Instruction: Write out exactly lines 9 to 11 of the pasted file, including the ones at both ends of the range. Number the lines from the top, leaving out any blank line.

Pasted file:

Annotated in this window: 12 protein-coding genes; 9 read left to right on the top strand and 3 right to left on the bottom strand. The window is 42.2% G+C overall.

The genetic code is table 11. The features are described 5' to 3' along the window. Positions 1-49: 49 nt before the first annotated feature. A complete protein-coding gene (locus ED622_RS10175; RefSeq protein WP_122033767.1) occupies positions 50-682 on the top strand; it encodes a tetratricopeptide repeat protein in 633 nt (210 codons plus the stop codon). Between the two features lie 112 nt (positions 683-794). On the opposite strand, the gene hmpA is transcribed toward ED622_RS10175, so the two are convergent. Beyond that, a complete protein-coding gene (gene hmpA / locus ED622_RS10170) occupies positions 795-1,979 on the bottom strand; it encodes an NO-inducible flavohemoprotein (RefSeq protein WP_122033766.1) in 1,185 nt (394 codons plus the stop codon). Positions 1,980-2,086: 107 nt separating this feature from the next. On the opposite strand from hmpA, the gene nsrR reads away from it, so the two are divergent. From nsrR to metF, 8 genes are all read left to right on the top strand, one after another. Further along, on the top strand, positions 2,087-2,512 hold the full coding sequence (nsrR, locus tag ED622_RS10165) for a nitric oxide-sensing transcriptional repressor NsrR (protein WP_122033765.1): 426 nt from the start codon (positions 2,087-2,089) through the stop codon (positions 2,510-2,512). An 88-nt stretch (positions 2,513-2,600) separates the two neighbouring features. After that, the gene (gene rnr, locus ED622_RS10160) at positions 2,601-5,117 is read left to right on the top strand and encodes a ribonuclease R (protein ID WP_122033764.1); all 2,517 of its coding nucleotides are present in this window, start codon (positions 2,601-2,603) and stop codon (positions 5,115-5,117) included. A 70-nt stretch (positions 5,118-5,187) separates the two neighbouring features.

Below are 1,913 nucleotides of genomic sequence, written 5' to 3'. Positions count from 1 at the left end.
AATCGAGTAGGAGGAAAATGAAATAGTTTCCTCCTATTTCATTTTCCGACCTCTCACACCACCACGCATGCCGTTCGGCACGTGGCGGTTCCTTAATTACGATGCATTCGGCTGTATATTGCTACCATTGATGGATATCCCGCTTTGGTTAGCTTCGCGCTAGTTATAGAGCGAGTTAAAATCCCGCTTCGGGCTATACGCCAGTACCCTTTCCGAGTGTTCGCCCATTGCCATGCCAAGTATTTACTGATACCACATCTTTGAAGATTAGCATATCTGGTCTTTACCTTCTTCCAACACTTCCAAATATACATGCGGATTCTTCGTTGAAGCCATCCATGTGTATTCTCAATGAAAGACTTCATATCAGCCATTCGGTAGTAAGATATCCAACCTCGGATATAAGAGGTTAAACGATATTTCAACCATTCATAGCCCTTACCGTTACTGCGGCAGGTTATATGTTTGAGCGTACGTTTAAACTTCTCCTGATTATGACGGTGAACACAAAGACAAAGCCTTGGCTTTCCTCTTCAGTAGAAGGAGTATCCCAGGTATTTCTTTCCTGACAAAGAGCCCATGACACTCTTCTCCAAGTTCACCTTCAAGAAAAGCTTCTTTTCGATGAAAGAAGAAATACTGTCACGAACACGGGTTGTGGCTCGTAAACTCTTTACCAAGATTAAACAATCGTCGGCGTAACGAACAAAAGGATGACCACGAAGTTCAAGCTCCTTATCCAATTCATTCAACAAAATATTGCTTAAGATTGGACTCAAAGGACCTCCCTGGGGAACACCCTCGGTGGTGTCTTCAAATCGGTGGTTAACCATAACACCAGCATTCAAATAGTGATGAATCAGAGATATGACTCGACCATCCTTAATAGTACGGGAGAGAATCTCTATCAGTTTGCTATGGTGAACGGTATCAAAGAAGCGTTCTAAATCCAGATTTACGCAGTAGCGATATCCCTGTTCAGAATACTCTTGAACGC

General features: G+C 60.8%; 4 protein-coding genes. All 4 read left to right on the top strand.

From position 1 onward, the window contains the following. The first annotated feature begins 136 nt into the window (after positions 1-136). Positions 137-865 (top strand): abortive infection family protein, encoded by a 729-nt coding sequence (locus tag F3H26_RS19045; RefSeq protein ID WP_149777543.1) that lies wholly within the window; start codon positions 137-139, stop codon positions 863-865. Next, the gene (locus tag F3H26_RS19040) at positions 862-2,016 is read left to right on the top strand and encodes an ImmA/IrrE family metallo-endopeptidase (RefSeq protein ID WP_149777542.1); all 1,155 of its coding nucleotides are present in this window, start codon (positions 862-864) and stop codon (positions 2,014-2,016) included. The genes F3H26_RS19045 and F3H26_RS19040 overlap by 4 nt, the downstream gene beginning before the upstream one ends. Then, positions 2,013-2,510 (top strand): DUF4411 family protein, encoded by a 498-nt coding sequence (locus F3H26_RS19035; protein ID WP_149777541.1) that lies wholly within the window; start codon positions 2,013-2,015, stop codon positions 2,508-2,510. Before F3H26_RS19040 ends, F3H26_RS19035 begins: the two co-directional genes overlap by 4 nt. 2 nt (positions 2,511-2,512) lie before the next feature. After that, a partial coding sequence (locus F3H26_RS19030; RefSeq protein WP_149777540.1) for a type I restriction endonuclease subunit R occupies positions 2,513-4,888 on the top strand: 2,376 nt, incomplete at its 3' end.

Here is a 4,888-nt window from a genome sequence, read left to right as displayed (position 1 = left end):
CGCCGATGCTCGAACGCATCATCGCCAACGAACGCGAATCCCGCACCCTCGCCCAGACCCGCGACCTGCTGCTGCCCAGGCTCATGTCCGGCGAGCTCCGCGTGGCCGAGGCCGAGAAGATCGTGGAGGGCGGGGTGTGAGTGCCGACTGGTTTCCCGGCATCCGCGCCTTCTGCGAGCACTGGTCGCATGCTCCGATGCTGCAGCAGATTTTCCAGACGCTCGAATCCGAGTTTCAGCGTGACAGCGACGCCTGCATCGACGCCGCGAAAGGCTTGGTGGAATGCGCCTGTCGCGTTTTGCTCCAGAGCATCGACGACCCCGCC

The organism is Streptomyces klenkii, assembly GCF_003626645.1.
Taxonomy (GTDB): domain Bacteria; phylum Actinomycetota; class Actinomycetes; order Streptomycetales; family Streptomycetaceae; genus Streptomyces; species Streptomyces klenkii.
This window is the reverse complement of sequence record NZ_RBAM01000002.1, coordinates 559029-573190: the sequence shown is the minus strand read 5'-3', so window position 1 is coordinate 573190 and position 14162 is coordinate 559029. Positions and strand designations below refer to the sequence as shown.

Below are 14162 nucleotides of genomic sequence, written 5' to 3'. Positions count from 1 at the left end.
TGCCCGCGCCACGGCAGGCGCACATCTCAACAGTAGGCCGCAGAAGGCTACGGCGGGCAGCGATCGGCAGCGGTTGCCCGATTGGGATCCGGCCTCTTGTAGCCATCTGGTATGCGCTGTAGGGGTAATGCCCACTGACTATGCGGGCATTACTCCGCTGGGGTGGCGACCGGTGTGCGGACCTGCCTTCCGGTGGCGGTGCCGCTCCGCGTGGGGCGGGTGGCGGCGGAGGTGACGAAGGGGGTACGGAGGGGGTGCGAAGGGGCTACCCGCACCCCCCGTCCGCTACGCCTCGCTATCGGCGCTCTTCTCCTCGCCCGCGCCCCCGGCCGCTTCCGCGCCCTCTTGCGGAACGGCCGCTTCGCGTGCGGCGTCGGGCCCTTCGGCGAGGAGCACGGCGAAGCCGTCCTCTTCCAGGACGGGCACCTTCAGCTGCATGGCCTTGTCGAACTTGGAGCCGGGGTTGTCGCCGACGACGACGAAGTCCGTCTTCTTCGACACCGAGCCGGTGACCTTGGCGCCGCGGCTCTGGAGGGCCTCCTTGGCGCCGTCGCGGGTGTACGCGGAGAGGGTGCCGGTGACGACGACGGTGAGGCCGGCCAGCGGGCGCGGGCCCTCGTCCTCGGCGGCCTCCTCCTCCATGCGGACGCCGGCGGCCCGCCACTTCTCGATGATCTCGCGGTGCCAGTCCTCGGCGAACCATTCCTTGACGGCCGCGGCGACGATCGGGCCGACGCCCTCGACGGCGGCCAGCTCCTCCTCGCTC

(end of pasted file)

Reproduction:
The organism is Streptomyces klenkii, assembly GCF_003626645.1.
Taxonomy (GTDB): domain Bacteria; phylum Actinomycetota; class Actinomycetes; order Streptomycetales; family Streptomycetaceae; genus Streptomyces; species Streptomyces klenkii.
This window is the reverse complement of sequence record NZ_RBAM01000002.1, coordinates 559029-573190: the sequence shown is the minus strand read 5'-3', so window position 1 is coordinate 573190 and position 14162 is coordinate 559029. Positions and strand designations below refer to the sequence as shown.